On Dec. 10 and 11, 2021, a series of major tornadoes savaged the South and the lower Midwest. One twister tore through 200 miles in one fell devastating swoop in Kentucky. The total death toll was at least 90.
Dawson Springs, Kentucky, is a town of about 2,700. The initial list of individuals unaccounted for was about eight pages, single spaced.
Communities face increasingly destructive unnatural disasters – catastrophic forest fires and earthquake fears on the West Coast, tornadoes in the Midwest, hurricanes and floods on the Gulf and East Coasts and an occasional New England deep freeze.
At first blush, some might think discussing telehealth is not logical here. But what is telehealth? More than video consults with doctors, it’s using Internet and intranet technologies to facilitate many medical activities associated with healthcare and wellness of the body and mind. Telehealth is either real-time appointments, some variation of store and forward data exchange, or digitized medical knowledge.
Obviously, telehealth disaster solutions are an inexact science, but there are plenty of component parts that can make powerful solutions. Next year, the federal government is unleashing billions for broadband, telehealth and healthcare, so now is a good time to formulate some telehealth- and broadband-driven disaster-recovery strategies while there’s money, even as pilot tests.
In general, a natural disaster has at least three phases: 1) the often-unpredictable initial impact when everyone is either hunkering down or running for dear life, 2) the immediate aftershock and assessment of damages to people, and 3) the slow recovery path to normalcy. The many variations of telehealth can impact these phases.
Expanding first responders’ reach
First responders have the lion’s share of immediate medical responses when disasters hit. They have equipment that helps responders communicate with hospitals, clinics and so forth so they can triage and manage injuries. Paramedic vehicles are being outfitted with more powerful wireless technology to facilitate patient treatment en route to hospitals.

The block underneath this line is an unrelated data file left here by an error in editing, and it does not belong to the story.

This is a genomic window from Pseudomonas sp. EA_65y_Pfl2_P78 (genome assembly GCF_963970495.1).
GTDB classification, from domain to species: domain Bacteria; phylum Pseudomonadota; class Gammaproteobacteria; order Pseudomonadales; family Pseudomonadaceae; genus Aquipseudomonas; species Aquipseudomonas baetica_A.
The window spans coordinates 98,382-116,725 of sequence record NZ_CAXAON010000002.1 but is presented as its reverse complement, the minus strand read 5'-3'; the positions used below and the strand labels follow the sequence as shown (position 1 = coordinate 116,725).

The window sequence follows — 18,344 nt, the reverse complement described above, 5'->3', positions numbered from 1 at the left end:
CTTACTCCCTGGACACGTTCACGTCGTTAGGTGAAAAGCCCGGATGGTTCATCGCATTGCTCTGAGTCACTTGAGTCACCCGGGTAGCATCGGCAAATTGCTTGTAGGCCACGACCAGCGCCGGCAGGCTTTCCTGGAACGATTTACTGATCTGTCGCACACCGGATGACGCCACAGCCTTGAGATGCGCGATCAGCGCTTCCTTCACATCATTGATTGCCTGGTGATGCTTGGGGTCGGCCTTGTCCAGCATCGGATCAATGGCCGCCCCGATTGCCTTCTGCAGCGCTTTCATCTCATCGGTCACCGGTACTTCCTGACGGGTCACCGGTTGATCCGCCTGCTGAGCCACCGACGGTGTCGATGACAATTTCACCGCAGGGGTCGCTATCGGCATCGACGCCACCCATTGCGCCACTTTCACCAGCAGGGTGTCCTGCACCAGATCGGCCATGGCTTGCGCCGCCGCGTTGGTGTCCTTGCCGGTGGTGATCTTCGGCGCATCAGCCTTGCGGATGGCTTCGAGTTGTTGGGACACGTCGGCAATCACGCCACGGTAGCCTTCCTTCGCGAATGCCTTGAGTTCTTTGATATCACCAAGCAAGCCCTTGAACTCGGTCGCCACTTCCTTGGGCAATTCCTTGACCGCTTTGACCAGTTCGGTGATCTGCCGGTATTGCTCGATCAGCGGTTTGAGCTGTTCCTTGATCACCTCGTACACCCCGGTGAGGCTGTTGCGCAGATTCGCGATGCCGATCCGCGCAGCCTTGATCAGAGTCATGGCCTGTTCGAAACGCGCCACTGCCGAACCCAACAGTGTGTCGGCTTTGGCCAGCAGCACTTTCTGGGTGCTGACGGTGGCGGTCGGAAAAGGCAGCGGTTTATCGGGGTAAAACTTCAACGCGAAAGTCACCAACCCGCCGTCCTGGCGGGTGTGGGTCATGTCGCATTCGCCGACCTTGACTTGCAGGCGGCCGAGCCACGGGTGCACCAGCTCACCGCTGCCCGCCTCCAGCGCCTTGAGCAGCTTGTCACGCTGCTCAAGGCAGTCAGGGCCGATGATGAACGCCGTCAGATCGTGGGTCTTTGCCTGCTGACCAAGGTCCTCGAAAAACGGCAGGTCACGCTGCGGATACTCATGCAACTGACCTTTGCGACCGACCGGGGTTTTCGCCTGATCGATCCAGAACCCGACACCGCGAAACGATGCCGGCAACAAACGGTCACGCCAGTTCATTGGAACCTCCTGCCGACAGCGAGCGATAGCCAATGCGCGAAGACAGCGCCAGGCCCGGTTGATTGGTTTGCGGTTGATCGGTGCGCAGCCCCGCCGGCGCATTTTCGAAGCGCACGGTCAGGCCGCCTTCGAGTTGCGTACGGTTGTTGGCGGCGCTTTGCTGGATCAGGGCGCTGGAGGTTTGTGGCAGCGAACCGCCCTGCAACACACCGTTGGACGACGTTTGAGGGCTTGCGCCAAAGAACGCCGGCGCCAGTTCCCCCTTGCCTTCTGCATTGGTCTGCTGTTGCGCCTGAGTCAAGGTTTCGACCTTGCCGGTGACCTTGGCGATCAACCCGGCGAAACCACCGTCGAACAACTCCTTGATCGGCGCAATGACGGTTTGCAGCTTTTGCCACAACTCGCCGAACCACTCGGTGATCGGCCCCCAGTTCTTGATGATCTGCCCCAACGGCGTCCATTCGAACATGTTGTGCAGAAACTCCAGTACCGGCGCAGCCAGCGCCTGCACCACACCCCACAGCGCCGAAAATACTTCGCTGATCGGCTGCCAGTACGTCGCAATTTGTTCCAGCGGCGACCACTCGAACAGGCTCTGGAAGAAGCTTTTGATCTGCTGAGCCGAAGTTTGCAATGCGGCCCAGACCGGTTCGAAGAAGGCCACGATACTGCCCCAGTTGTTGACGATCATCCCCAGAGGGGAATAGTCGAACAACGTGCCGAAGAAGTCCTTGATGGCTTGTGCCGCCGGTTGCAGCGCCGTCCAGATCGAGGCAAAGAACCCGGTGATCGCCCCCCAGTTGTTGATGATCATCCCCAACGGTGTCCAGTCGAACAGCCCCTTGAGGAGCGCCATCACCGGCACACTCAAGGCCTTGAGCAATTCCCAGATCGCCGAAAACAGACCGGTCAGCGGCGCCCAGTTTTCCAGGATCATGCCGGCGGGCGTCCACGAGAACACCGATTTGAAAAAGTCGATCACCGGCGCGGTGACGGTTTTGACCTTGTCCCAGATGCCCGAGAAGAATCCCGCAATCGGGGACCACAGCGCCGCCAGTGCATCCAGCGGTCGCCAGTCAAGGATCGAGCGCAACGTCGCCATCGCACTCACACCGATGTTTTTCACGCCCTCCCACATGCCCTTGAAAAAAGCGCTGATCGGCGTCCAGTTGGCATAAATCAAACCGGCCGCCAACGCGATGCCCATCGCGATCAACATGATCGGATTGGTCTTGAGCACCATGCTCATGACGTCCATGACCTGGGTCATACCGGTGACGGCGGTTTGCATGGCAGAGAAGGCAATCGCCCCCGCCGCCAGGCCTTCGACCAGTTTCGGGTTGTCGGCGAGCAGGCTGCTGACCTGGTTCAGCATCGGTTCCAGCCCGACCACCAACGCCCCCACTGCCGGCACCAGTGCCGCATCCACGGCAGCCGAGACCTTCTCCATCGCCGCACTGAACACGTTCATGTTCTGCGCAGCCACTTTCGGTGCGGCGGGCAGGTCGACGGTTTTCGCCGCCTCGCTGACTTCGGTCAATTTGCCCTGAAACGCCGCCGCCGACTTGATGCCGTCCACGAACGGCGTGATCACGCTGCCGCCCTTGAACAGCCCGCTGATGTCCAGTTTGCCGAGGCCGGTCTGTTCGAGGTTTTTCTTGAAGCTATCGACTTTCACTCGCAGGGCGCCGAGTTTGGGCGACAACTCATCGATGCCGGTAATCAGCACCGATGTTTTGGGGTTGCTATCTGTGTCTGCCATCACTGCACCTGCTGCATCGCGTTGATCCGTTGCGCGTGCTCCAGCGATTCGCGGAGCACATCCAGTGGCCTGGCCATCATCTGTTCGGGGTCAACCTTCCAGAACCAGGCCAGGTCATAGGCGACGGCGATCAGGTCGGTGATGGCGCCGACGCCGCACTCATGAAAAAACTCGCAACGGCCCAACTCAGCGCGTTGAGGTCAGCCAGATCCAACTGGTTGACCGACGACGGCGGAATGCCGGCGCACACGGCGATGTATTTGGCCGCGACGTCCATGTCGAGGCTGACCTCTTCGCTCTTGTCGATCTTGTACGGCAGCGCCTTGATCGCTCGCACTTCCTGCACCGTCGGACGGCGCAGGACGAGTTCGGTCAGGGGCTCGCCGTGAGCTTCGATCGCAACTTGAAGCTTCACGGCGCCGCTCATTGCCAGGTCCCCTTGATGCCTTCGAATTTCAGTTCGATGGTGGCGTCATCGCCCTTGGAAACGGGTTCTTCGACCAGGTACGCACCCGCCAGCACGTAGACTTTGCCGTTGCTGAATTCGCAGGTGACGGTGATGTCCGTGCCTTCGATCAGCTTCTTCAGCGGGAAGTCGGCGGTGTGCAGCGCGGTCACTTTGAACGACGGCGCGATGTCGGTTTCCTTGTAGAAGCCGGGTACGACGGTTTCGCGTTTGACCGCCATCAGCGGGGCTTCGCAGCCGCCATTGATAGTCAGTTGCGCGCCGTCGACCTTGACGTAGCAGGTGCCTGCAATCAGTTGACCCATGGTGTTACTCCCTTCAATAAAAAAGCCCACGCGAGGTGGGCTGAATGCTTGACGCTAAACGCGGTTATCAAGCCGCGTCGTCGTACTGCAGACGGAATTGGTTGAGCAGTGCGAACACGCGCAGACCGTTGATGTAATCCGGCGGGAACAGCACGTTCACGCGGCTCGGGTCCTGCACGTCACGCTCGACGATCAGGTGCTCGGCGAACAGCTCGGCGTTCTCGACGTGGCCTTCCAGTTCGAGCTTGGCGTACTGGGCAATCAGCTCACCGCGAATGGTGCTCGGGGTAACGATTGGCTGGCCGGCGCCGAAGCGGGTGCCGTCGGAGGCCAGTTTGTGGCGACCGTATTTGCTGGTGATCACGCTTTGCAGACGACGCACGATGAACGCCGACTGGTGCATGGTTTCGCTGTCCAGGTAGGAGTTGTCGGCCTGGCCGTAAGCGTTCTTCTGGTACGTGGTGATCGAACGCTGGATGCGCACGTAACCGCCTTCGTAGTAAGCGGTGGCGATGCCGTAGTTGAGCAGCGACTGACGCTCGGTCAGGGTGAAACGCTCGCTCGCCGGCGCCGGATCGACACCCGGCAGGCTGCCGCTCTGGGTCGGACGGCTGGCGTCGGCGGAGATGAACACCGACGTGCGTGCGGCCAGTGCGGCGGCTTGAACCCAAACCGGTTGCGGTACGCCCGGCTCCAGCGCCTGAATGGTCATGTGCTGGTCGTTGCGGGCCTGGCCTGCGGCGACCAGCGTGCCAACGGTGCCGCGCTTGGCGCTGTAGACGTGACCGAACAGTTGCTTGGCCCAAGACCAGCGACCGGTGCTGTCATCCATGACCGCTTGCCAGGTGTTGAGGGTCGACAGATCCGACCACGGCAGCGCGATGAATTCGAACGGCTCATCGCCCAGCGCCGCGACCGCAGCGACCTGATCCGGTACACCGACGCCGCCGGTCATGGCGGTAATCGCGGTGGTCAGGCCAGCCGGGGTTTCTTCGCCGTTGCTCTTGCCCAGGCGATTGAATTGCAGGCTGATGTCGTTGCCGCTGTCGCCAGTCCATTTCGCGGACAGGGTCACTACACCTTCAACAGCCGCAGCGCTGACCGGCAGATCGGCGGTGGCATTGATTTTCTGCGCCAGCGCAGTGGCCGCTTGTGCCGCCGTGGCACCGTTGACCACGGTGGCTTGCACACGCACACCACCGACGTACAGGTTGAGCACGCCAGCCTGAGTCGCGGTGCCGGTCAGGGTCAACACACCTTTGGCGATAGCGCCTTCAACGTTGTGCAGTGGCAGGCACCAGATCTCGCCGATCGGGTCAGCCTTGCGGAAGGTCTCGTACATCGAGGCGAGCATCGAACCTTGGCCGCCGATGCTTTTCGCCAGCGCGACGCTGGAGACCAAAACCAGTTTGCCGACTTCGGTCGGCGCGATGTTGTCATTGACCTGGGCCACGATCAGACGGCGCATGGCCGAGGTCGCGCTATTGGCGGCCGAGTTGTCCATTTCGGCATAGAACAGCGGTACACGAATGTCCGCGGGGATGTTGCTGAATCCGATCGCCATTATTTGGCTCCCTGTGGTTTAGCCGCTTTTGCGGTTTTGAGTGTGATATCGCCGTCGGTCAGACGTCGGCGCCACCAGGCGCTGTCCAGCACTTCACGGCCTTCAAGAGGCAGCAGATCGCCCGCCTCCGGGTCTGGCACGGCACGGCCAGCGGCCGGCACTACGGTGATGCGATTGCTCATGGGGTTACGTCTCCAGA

In many parts of the country, cities are customizing RVs, vans, buses and ambulances with telemedicine tools, expanded medical capabilities and wireless connectivity to bring healthcare directly to underserved populations, in particular, and parts of the general public.
For example, Flagstaff, Arizona, has a mobile medical unit called the “Big Orange Bus” that visits homeless shelters, schools and businesses.
One benefit of these vehicles is that there is a trust built up between the community and participants that makes people and medical management easier during disasters. Also, these programs devoted to telehealth are more versatile with people receiving a broad range of treatments and consultation, possibly in residences or in sheltered places. Communities may want to increase these mobile units.
Creating emergency telehealth centers
In many urban and rural areas in the US, a major disaster can take out the power for a week or two while making freeways and streets unusable for a month. In Bowling Green, Kentucky, there are 12,000 homes without power as of this writing, and more than 500 houses and dozens of businesses were destroyed.
Before there is a disaster, consider designating various buildings citywide (such as libraries, auditoriums and gyms) as “generator and telehealth zones,” where you can move in appropriate equipment and telehealth kiosks. Use these for store and forward telehealth apps for people without homes, power, and / or Internet access. Bring in telehealth kiosks for real-time treatments and mental health sessions.